Artillery and rocket duels across the Israeli-Lebanese border escalated today following the killing of an Israeli Army major in a rocket attack by Palestinian guerrillas on the southern Lebanese town of Marjayoun.
An early-morning barrage raked the Israeli panhandle along the Lebanese border, injuring one civilian, and Israeli artillery returned the fire, according to the army command.
Palestinian guerrillas and Israeli-supported Christian militias in Southern Lebanon also exchanged artillery fire, with the militias shelling the port cities of Sidon and Trye. Five civilians were killed and 15 wounded, according to Beirut radio.
The shelling followed a heavy bombardment of Marjayoun yesterday in which the Israeli Army major was killed and an Israeli soldier wounded while they helped the militias clear land mines placed by Palestinians, according to Israeli spokesmen. Last week a militia armored personnel carrier hit a mine in the same area, killing three persons.
Today's shelling by Israeli artillery reportedly hit the villages of Ashiya and Rihan, just east of Zahrani river, where the Syrian Army maintains forward postions. Overnight, Israeli aircraft flew over Palestinian encampments, dropping flares to observe ground movements, and today more Israeli warplanes were reported over Beirut.
The Lebanese government closed Beirut Airport today in an apparent effort to shock Christian militias and Syrian peacekeeping troops into respecting a cease-fire appeal.
Only rarely has the country's only official international airport been closed since the end of the 1975-76 civil war. Because of Beirut's fading role as a Middle East travel hub, the government's gesture was taken more seriously than most of its decisions. In addition, the closure added to a general feeling of claustrophobia in Beirut.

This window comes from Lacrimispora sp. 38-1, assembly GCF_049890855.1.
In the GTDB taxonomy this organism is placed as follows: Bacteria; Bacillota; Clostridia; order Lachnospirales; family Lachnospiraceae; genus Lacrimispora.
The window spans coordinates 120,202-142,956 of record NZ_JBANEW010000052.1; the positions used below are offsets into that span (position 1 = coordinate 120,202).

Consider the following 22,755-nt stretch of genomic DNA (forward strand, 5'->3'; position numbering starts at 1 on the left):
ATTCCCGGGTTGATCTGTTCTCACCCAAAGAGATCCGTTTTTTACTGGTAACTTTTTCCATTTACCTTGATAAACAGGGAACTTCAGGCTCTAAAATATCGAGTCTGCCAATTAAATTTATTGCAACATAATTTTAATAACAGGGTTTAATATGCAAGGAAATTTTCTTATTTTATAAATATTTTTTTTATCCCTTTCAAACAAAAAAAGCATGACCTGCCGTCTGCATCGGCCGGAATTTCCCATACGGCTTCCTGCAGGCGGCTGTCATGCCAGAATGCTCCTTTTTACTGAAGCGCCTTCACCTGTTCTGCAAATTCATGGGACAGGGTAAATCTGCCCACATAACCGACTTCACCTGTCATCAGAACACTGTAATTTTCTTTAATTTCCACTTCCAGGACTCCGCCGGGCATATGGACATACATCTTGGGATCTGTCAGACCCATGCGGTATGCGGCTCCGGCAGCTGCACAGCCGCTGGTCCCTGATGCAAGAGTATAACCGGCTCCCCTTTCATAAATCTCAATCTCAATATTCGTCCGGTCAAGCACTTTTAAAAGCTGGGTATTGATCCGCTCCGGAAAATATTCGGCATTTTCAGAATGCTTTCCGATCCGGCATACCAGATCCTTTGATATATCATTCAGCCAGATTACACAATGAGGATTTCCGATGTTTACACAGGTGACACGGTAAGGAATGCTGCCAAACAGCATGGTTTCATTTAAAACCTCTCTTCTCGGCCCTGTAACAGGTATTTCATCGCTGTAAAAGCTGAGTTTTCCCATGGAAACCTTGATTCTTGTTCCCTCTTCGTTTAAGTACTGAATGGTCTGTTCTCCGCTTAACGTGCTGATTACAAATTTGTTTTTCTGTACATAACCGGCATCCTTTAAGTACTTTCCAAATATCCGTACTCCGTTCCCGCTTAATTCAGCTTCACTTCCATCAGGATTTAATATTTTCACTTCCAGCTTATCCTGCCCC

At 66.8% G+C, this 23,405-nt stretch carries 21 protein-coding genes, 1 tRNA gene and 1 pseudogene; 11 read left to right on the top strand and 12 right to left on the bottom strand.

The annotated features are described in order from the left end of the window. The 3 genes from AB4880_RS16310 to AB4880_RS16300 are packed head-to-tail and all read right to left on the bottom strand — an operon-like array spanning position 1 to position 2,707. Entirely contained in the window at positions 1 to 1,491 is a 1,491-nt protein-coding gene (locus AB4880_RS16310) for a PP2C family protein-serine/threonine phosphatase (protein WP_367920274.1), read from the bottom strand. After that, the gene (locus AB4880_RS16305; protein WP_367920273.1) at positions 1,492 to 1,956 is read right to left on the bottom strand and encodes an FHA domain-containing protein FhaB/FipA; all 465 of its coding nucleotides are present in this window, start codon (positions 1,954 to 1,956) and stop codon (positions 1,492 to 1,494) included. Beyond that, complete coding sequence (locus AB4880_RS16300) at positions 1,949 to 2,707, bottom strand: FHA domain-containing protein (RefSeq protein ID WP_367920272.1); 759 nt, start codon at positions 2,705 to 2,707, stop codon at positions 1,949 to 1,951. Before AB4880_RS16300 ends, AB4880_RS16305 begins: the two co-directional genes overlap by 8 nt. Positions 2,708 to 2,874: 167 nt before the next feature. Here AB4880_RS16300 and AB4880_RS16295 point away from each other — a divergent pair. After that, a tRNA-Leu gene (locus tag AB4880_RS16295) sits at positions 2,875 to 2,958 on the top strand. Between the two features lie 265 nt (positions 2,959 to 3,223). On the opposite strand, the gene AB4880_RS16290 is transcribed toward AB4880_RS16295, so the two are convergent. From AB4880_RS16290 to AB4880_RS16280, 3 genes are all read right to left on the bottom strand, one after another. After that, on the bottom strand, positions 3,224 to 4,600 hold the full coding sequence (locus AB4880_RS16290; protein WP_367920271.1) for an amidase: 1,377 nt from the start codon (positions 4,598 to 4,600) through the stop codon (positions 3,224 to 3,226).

Announced after Christian militia shells slammed into a runway last night, the ban was lifted to allow the national flag carrier -- Middle East Airlines -- to fly its planes out to safety.
Mortar rounds, apparently fired by Christian gunners at the airport in Beirut's Moslem half, bracketed the nighttime takeoffs of the three Boeing 707s, but pilots reported to the control tower that they had missed.
Daily artillery, mortor, rocket and heavy machine-gun exchanges have become a permanent part of city life along the unofficial line dividing the capital since the civil war.
The Syrians have bottled the Christians up effectively, stopping all normal business, social and political exchanges. Lost in the mists of charge and countercharges by now are the origins of the current round of fighting, but increasingly both Christians and Syrians are convinced that the other is embarked on a war of attrition.